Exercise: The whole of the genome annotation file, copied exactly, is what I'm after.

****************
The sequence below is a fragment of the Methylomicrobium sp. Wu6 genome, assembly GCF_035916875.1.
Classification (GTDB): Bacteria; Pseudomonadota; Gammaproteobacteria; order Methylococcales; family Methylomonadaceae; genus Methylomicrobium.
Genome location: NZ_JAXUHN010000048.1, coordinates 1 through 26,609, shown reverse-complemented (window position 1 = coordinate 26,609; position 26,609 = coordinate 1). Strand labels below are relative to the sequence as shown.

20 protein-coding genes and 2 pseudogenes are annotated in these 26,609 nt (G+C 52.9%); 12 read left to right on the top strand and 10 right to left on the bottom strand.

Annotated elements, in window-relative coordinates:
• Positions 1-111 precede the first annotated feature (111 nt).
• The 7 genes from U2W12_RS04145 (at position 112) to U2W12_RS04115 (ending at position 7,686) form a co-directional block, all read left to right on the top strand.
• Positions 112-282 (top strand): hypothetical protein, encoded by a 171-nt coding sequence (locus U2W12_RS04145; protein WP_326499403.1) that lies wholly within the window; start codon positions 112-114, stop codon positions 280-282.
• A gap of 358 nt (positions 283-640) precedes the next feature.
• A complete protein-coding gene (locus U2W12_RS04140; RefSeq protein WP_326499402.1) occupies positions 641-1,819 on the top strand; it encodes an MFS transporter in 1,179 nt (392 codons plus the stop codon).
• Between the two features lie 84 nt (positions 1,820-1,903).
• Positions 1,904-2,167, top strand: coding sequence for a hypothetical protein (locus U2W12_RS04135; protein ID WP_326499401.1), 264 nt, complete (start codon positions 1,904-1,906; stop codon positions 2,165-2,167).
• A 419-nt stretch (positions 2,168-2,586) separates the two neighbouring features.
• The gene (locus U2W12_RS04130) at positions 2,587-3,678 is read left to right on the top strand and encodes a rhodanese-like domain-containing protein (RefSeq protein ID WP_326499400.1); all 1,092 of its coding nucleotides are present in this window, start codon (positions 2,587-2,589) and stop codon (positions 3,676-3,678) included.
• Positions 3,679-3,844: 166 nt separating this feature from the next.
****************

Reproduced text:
The sequence below is a fragment of the Methylomicrobium sp. Wu6 genome, assembly GCF_035916875.1.
Classification (GTDB): Bacteria; Pseudomonadota; Gammaproteobacteria; order Methylococcales; family Methylomonadaceae; genus Methylomicrobium.
Genome location: NZ_JAXUHN010000048.1, coordinates 1 through 26,609, shown reverse-complemented (window position 1 = coordinate 26,609; position 26,609 = coordinate 1). Strand labels below are relative to the sequence as shown.

20 protein-coding genes and 2 pseudogenes are annotated in these 26,609 nt (G+C 52.9%); 12 read left to right on the top strand and 10 right to left on the bottom strand.

Annotated elements, in window-relative coordinates:
• Positions 1-111 precede the first annotated feature (111 nt).
• The 7 genes from U2W12_RS04145 (at position 112) to U2W12_RS04115 (ending at position 7,686) form a co-directional block, all read left to right on the top strand.
• Positions 112-282 (top strand): hypothetical protein, encoded by a 171-nt coding sequence (locus U2W12_RS04145; protein WP_326499403.1) that lies wholly within the window; start codon positions 112-114, stop codon positions 280-282.
• A gap of 358 nt (positions 283-640) precedes the next feature.
• A complete protein-coding gene (locus U2W12_RS04140; RefSeq protein WP_326499402.1) occupies positions 641-1,819 on the top strand; it encodes an MFS transporter in 1,179 nt (392 codons plus the stop codon).
• Between the two features lie 84 nt (positions 1,820-1,903).
• Positions 1,904-2,167, top strand: coding sequence for a hypothetical protein (locus U2W12_RS04135; protein ID WP_326499401.1), 264 nt, complete (start codon positions 1,904-1,906; stop codon positions 2,165-2,167).
• A 419-nt stretch (positions 2,168-2,586) separates the two neighbouring features.
• The gene (locus U2W12_RS04130) at positions 2,587-3,678 is read left to right on the top strand and encodes a rhodanese-like domain-containing protein (RefSeq protein ID WP_326499400.1); all 1,092 of its coding nucleotides are present in this window, start codon (positions 2,587-2,589) and stop codon (positions 3,676-3,678) included.
• Positions 3,679-3,844: 166 nt separating this feature from the next.